A blog about patent, copyright and trademark law in the U.S. District Court
for the Southern District of New York

Court Declines to Dismiss Lanham Act Claim Based on Misleading ISBN

In a May 5, 2014 ruling, Judge Katherine B. Forrest denied a motion to dismiss the plaintiffs’ amended complaint asserting a Lanham Act violation. The original complaint included copyright infringement claims which were dismissed after the Supreme Court’s 2013 ruling in Kirtsaeng “that the first sale doctrine applied to purchase of publications outside of the United States.” In declining to dismiss the Lanham Act claim for false representation or description, Judge Forrest wrote:
The allegations in the Amended Complaint provide specificity as to how defendants are alleged to have mislead purchasers of foreign editions of publications. In short, plaintiffs assert that defendant has used the International Standard Book Number (“ISBN”) for English language editions of publications, as well as images of the covers of English language editions, in a manner that conveys a “net impression” that the buyer will receive an English language edition of the publication. Defendants I fact sell foreign editions. Because foreign editions may have different content and publication quality, plaintiffs are concerned that sales of one masquerading as the other will result in harm to their goodwill and reputation. The Lanham Act prohibits actions which deceive consumers and impair a producer’s goodwill.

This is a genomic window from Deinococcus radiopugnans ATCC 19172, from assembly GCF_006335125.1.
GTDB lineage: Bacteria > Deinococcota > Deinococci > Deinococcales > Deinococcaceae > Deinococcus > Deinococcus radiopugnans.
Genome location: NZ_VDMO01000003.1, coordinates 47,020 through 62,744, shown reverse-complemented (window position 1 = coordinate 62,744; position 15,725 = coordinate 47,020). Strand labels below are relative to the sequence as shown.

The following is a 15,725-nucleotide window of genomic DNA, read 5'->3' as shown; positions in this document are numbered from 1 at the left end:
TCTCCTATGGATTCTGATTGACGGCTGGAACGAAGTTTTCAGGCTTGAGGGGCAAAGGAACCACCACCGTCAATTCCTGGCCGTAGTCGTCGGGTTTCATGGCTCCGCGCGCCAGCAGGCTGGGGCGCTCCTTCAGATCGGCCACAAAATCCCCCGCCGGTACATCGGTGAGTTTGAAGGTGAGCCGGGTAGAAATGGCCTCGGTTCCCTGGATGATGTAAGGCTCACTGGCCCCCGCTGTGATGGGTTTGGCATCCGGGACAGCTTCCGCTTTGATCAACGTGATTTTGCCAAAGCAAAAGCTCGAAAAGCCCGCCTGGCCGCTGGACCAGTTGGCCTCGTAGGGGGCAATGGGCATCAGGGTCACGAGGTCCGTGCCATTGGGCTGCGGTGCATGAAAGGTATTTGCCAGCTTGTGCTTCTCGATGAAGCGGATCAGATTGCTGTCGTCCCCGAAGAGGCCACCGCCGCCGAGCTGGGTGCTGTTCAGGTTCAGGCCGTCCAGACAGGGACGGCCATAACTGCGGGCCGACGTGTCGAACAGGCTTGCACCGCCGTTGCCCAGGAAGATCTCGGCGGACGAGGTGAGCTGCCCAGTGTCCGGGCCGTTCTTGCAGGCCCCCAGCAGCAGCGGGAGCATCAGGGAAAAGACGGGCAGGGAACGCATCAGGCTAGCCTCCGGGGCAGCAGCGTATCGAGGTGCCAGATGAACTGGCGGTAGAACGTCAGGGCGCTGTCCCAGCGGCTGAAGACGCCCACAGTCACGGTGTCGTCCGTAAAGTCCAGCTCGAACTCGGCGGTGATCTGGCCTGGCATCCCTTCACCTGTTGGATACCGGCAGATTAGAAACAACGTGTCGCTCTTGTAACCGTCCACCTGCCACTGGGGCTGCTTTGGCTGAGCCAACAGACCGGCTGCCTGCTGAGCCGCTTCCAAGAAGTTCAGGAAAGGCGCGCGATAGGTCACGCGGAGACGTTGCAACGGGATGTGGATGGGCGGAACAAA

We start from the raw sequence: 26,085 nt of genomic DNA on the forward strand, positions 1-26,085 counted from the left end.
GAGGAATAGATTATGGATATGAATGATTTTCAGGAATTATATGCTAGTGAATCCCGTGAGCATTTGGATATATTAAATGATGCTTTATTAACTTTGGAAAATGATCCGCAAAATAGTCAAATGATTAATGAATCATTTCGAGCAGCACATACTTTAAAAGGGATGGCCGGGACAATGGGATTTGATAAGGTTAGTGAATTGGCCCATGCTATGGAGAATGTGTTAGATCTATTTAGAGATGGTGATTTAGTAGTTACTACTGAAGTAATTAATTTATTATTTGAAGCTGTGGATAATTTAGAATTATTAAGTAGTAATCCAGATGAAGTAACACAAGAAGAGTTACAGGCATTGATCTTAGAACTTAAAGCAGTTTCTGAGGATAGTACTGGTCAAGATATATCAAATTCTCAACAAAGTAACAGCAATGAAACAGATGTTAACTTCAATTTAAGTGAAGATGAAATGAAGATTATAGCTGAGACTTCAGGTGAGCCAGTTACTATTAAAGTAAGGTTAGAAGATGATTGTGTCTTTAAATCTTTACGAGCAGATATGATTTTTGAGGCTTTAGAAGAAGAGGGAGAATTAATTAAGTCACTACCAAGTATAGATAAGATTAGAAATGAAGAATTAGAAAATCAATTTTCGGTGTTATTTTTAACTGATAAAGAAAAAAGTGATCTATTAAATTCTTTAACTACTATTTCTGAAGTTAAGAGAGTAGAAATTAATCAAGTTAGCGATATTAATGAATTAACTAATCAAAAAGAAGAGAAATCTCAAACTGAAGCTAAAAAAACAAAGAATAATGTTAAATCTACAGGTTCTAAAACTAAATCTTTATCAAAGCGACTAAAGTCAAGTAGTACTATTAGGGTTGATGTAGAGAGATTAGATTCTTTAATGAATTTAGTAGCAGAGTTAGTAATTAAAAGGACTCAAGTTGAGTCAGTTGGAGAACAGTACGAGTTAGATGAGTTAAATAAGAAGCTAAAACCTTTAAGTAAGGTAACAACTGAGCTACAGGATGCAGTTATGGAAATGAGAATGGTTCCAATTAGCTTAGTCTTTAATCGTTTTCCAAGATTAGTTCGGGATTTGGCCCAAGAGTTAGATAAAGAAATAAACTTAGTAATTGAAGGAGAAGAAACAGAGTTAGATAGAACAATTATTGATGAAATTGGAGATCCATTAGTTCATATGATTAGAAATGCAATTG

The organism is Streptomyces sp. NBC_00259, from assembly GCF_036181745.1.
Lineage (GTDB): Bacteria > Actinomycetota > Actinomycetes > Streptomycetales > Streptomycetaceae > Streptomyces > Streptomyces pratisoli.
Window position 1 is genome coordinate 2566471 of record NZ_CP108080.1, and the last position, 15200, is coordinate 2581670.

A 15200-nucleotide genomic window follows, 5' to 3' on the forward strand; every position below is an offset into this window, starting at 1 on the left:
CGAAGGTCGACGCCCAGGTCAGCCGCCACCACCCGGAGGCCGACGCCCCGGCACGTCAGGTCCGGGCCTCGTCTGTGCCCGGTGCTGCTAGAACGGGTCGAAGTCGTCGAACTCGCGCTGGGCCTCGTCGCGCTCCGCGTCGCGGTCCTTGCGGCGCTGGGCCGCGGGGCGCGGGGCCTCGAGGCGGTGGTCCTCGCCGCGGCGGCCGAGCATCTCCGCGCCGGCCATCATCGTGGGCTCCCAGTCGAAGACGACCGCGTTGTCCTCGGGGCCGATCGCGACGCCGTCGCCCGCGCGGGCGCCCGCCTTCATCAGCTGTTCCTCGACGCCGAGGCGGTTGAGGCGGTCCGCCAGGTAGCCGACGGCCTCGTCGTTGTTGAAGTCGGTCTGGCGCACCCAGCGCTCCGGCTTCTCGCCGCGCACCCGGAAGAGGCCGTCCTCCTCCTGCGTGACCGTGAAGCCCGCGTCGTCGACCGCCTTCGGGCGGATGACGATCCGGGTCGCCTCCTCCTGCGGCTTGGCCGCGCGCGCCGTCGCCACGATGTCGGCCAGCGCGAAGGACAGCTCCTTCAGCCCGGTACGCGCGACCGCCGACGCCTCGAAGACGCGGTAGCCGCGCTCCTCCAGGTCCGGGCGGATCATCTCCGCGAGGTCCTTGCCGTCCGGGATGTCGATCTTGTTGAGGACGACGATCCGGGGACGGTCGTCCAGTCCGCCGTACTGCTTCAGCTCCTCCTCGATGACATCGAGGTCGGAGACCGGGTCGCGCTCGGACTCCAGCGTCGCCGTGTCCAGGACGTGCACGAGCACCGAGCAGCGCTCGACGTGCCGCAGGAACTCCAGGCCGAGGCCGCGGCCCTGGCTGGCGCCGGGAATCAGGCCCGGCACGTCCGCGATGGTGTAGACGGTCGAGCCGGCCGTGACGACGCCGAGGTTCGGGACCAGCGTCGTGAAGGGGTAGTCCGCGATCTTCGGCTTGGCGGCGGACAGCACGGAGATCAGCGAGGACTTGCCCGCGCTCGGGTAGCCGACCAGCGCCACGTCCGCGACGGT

The Court rejected the contention that the ISBN is not a trademark, noting first that plaintiffs’ claim is for false description and finding that it “is plausible that a unique mark associated with a good – such as an ISBN number – would represent or describe origin.”
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